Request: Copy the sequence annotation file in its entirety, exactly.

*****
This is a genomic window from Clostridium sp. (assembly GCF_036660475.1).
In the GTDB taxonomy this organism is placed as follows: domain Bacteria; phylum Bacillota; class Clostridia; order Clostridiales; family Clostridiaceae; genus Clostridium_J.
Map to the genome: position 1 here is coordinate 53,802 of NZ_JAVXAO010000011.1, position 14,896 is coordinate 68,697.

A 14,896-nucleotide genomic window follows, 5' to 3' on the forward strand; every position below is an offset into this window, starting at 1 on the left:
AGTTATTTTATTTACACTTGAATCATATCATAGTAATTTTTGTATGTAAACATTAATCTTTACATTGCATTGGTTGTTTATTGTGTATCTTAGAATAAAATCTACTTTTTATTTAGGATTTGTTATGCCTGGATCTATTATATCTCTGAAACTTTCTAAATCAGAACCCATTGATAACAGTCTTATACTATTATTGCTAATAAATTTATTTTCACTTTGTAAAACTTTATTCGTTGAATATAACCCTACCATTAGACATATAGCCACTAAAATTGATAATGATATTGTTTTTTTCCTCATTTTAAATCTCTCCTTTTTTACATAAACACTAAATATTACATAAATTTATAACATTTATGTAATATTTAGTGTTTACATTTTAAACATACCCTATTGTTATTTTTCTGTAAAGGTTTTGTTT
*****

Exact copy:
This is a genomic window from Clostridium sp. (assembly GCF_036660475.1).
In the GTDB taxonomy this organism is placed as follows: domain Bacteria; phylum Bacillota; class Clostridia; order Clostridiales; family Clostridiaceae; genus Clostridium_J.
Map to the genome: position 1 here is coordinate 53,802 of NZ_JAVXAO010000011.1, position 14,896 is coordinate 68,697.

A 14,896-nucleotide genomic window follows, 5' to 3' on the forward strand; every position below is an offset into this window, starting at 1 on the left:
AGTTATTTTATTTACACTTGAATCATATCATAGTAATTTTTGTATGTAAACATTAATCTTTACATTGCATTGGTTGTTTATTGTGTATCTTAGAATAAAATCTACTTTTTATTTAGGATTTGTTATGCCTGGATCTATTATATCTCTGAAACTTTCTAAATCAGAACCCATTGATAACAGTCTTATACTATTATTGCTAATAAATTTATTTTCACTTTGTAAAACTTTATTCGTTGAATATAACCCTACCATTAGACATATAGCCACTAAAATTGATAATGATATTGTTTTTTTCCTCATTTTAAATCTCTCCTTTTTTACATAAACACTAAATATTACATAAATTTATAACATTTATGTAATATTTAGTGTTTACATTTTAAACATACCCTATTGTTATTTTTCTGTAAAGGTTTTGTTT